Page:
"Nay," he goes on, "the good have free-will much more largely since their confirmation than before. For, as Augustine lays down in his Enchiridium, they are not wanting in free-will because they do not wish evil; for much more free is that will which is not a slave to sin. Nor, again, is that will to be blamed by which the good wish to be blessed as they are - so that they do not desire to be unhappy, but that even they cannot possibly wish it. The good angels, then, cannot possibly wish evil, or desire to be unhappy; and this is the case, not from any privilege of their own nature, but the effect of grace. Before their confirmation in grace the angels could have sinned, and some did, and became demons; and from this Augustine, in his work against Maximinus, thus argues: The nature of heavenly creatures could die, because it could sin; and angels have sinned and become demons, and those that did not sin could have sinned; but if to any creature the privilege be granted that it cannot sin, this is not from its own nature, but from God's grace. Hence, God alone is the only being who, not by the grace of anyone else, but of His nature, has not sinned, does not sin, and never shall. That they could have sinned was then proper to them from their nature; that now they cannot is not from nature, i.e., free-will, but from grace; from which grace it arises that that very free-will cannot be so base as to bow to sin. And thus write Jerome and Isidore."

Do these evil acts increase and re-increase their punishment?

No; the reprobate are now past the state of meriting or dementing. Just as the elect in heaven do not merit new bliss by their continual praise of God, so the reprobate in hell do not incur new punishments.

From what, then, essentially arises the pain of loss?

From the ceasing of the intercourse between the soul and its Creator; and because of that ceasing, every evil, natural and supernatural, follows. This is the awful thing about mortal sin the absolute turning away from God, especially when by our own power we are absolutely unable de condignio to return again. May God in His mercy save us from such an evil. Prayer will incline the ear of God to us, and will urge Him to stretch forth His hand to save that is, while we are in this life; and He Himself has said:, "Turn to Me and I will turn to you." But once the moment of final impenitence comes on once this life is past and eternity begins then adieu to all that is good or enjoyable for evermore.

52. What is meant by the pain of Sense?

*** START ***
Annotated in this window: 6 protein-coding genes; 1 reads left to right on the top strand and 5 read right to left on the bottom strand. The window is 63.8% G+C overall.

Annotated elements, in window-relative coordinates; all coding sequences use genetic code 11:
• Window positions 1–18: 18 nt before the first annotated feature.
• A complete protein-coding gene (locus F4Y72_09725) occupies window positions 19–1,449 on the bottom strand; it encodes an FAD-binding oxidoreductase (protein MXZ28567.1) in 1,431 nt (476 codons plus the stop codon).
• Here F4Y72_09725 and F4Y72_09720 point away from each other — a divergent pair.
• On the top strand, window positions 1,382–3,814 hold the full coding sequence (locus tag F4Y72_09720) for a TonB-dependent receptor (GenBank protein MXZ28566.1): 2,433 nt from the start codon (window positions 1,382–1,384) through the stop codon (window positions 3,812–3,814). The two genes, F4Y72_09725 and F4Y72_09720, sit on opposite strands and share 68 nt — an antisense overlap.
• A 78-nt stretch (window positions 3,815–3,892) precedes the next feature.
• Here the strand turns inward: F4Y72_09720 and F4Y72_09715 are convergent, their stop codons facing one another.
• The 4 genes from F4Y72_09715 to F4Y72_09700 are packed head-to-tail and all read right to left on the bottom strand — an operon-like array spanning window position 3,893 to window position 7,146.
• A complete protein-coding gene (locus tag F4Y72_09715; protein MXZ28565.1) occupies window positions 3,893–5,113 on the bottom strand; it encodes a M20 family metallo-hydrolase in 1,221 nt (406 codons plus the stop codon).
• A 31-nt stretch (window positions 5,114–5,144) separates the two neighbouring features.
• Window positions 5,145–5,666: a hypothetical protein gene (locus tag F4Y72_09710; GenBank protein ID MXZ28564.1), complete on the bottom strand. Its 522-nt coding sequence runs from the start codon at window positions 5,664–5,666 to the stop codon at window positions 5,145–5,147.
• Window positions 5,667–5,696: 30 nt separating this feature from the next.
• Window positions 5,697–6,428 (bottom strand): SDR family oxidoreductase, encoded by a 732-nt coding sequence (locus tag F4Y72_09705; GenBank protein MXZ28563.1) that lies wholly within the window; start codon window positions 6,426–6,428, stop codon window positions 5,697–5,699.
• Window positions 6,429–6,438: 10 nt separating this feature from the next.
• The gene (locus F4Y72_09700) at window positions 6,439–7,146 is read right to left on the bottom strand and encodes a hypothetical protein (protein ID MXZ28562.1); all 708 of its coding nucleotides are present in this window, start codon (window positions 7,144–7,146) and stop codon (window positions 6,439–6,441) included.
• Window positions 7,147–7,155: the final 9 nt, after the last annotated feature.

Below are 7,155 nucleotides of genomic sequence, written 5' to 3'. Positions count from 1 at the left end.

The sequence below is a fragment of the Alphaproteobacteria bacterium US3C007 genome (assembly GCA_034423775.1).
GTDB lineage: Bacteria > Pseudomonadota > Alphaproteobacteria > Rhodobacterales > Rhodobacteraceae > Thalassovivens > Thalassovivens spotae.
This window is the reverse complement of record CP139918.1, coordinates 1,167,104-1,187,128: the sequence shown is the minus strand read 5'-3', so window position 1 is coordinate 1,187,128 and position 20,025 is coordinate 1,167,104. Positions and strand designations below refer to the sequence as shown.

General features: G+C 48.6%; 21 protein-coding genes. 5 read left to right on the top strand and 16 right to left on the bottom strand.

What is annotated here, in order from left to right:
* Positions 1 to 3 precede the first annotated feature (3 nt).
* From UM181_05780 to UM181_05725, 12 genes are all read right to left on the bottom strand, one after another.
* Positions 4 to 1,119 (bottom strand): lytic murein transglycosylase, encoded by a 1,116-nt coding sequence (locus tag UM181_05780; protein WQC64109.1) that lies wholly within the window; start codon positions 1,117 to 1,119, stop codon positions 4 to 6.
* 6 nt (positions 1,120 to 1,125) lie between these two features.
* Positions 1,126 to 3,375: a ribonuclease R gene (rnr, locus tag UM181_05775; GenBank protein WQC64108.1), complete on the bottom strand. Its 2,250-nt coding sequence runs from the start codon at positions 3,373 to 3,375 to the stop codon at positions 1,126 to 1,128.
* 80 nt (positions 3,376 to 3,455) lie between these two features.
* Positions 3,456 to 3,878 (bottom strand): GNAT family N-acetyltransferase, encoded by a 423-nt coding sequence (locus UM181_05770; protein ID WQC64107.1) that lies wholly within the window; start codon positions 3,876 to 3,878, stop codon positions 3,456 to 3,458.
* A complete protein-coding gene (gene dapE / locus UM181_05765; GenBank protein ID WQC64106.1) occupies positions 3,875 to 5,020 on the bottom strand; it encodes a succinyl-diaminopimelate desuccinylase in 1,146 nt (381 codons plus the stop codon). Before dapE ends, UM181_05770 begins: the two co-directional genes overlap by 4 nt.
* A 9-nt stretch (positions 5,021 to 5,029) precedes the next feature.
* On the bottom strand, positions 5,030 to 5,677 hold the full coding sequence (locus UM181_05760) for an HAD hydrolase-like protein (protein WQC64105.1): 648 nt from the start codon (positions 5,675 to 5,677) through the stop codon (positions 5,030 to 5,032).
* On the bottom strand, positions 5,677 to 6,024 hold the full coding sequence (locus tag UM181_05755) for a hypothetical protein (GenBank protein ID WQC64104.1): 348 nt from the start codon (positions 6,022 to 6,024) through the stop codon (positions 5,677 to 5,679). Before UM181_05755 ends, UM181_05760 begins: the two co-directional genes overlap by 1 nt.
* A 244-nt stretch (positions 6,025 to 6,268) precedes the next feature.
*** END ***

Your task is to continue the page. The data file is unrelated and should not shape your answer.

By the pain of sense, the Scriptures and tradition mean the torment of fire. Bellarmine, Suarez, Petavius, Peronne, and others look upon fire as the agent of pain in hell. It has never been denied by any person of authority, and, as Vasquez remarks, is opposed to no teaching or decree of the Church. Scripture always speaks of it as "inextinguishable fire," "eternal fire".

Tradition teaches the same. Pope Saint Gregory says: "As blessedness rejoices the elect, so is it necessary (as I believe) that from the day of death fire should burn the reprobate, and that fire I hold to be corporeal; for, when divine truth inculcates that the rich man was punished by fire, what doctor will deny that the souls of the reprobate are held in fire?" Saint Augustine says: "Incorporeal spirits shall there be imprisoned to be tortured by corporeal fires, burnt by them in strange, ineffable, but most real ways. . . . That Gehenna shall be corporeal fire, and shall torture the bodies of men together with their souls; the demons, however, only spiritually, for they have no bodies. Yet a true fire shall it be, that of both, as divine truth proclaimeth."

The Council of Florence thus decrees: "The most holy Roman Church firmly believes, professes, and teaches that no one who does not belong to the Catholic Church [i.e., either to the body or the spirit] shall enter into eternal life, but shall go into everlasting fire, which is prepared for the devil and his angels." (ex decreto pro Jacobitis)

Reason even seems to point out the appropriateness, that the soul that has turned from God to corporeal things should by a corporeal element be tormented.

53. How, then, is that material fire generated? Is it extrinsic or intrinsic to the soul?